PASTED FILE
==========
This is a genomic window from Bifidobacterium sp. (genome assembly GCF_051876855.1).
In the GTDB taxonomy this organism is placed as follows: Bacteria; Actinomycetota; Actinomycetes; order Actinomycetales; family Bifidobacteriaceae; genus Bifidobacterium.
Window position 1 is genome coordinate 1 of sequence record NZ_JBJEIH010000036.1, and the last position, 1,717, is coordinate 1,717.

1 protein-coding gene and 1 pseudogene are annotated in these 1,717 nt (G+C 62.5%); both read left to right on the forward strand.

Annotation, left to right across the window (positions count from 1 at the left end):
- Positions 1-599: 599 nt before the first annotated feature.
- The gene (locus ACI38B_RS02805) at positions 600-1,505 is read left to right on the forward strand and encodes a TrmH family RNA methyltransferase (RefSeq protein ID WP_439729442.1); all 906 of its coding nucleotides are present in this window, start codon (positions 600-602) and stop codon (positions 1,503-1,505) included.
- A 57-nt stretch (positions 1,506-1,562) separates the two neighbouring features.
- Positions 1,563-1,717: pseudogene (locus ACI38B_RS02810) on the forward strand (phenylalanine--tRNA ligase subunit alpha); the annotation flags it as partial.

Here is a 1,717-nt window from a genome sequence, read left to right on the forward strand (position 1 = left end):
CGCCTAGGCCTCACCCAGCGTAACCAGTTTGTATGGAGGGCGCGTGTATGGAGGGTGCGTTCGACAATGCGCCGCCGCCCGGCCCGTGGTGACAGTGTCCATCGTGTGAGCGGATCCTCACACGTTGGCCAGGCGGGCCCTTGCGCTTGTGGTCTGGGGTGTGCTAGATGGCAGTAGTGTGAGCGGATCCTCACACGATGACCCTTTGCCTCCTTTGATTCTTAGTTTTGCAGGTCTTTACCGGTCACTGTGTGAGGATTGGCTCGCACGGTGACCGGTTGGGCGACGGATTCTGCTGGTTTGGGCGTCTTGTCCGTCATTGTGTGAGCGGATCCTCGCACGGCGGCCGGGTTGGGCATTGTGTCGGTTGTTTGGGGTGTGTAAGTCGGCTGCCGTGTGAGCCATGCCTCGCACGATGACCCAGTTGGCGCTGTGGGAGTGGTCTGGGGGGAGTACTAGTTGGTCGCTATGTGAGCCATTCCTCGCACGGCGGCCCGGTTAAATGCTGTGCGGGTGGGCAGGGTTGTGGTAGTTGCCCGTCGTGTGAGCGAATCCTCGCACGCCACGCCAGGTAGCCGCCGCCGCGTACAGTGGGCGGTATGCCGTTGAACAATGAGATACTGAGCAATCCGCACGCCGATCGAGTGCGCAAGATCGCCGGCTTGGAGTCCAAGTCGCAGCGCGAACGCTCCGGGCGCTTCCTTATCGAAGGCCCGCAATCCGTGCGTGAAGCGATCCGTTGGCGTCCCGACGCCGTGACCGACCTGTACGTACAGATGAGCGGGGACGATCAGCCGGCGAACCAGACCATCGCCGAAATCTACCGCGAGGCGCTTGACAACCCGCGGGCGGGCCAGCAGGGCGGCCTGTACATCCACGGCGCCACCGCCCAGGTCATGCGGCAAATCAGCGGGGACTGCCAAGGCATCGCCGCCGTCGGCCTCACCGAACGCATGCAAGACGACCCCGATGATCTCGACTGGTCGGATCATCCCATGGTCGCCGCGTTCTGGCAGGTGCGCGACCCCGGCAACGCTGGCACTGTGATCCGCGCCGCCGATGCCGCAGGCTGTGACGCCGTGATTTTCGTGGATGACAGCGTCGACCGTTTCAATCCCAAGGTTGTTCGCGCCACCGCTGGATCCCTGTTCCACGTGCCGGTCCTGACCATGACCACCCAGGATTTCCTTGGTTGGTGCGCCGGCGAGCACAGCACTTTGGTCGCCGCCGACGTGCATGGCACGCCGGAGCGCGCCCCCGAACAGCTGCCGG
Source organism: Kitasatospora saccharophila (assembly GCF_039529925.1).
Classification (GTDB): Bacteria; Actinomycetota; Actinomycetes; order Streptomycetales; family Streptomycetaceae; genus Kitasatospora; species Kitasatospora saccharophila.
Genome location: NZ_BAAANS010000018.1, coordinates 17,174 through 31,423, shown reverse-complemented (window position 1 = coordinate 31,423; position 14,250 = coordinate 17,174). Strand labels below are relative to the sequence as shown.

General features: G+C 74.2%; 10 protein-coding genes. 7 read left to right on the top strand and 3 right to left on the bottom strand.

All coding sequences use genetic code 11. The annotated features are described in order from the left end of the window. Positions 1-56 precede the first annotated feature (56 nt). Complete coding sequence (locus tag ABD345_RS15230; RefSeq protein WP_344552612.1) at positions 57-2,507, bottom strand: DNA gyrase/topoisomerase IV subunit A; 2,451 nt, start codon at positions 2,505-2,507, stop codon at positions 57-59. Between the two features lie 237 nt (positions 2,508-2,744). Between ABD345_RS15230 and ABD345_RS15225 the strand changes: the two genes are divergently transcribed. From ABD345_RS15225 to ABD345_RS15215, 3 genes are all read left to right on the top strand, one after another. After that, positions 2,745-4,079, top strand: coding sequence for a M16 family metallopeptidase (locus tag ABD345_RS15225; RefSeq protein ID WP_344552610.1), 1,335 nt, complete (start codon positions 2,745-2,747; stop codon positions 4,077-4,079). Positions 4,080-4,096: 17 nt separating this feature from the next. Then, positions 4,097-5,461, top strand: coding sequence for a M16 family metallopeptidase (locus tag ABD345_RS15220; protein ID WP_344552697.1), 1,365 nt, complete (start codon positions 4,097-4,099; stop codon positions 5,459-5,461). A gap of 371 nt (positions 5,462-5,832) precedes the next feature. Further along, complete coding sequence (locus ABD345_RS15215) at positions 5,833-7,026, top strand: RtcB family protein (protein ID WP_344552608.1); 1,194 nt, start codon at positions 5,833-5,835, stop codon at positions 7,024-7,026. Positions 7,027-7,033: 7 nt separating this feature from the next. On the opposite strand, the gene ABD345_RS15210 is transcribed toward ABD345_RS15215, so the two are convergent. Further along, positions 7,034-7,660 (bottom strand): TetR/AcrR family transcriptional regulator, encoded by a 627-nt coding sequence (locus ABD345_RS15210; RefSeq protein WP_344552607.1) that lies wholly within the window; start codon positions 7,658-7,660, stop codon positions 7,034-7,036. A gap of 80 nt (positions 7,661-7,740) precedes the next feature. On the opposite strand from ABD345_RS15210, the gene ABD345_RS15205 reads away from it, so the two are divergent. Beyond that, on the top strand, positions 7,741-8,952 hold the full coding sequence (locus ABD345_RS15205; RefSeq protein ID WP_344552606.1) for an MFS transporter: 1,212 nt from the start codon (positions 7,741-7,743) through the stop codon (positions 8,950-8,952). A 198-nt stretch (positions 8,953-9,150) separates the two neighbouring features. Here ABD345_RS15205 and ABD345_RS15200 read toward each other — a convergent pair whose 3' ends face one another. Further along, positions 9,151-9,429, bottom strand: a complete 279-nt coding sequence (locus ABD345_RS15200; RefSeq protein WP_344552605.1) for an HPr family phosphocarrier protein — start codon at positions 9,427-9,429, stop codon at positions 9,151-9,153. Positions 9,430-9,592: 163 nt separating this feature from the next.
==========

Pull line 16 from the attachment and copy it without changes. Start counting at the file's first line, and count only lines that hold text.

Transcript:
All coding sequences use genetic code 11. The annotated features are described in order from the left end of the window. Positions 1-56 precede the first annotated feature (56 nt). Complete coding sequence (locus tag ABD345_RS15230; RefSeq protein WP_344552612.1) at positions 57-2,507, bottom strand: DNA gyrase/topoisomerase IV subunit A; 2,451 nt, start codon at positions 2,505-2,507, stop codon at positions 57-59. Between the two features lie 237 nt (positions 2,508-2,744). Between ABD345_RS15230 and ABD345_RS15225 the strand changes: the two genes are divergently transcribed. From ABD345_RS15225 to ABD345_RS15215, 3 genes are all read left to right on the top strand, one after another. After that, positions 2,745-4,079, top strand: coding sequence for a M16 family metallopeptidase (locus tag ABD345_RS15225; RefSeq protein ID WP_344552610.1), 1,335 nt, complete (start codon positions 2,745-2,747; stop codon positions 4,077-4,079). Positions 4,080-4,096: 17 nt separating this feature from the next. Then, positions 4,097-5,461, top strand: coding sequence for a M16 family metallopeptidase (locus tag ABD345_RS15220; protein ID WP_344552697.1), 1,365 nt, complete (start codon positions 4,097-4,099; stop codon positions 5,459-5,461). A gap of 371 nt (positions 5,462-5,832) precedes the next feature. Further along, complete coding sequence (locus ABD345_RS15215) at positions 5,833-7,026, top strand: RtcB family protein (protein ID WP_344552608.1); 1,194 nt, start codon at positions 5,833-5,835, stop codon at positions 7,024-7,026. Positions 7,027-7,033: 7 nt separating this feature from the next. On the opposite strand, the gene ABD345_RS15210 is transcribed toward ABD345_RS15215, so the two are convergent. Further along, positions 7,034-7,660 (bottom strand): TetR/AcrR family transcriptional regulator, encoded by a 627-nt coding sequence (locus ABD345_RS15210; RefSeq protein WP_344552607.1) that lies wholly within the window; start codon positions 7,658-7,660, stop codon positions 7,034-7,036. A gap of 80 nt (positions 7,661-7,740) precedes the next feature. On the opposite strand from ABD345_RS15210, the gene ABD345_RS15205 reads away from it, so the two are divergent. Beyond that, on the top strand, positions 7,741-8,952 hold the full coding sequence (locus ABD345_RS15205; RefSeq protein ID WP_344552606.1) for an MFS transporter: 1,212 nt from the start codon (positions 7,741-7,743) through the stop codon (positions 8,950-8,952). A 198-nt stretch (positions 8,953-9,150) separates the two neighbouring features. Here ABD345_RS15205 and ABD345_RS15200 read toward each other — a convergent pair whose 3' ends face one another. Further along, positions 9,151-9,429, bottom strand: a complete 279-nt coding sequence (locus ABD345_RS15200; RefSeq protein WP_344552605.1) for an HPr family phosphocarrier protein — start codon at positions 9,427-9,429, stop codon at positions 9,151-9,153. Positions 9,430-9,592: 163 nt separating this feature from the next.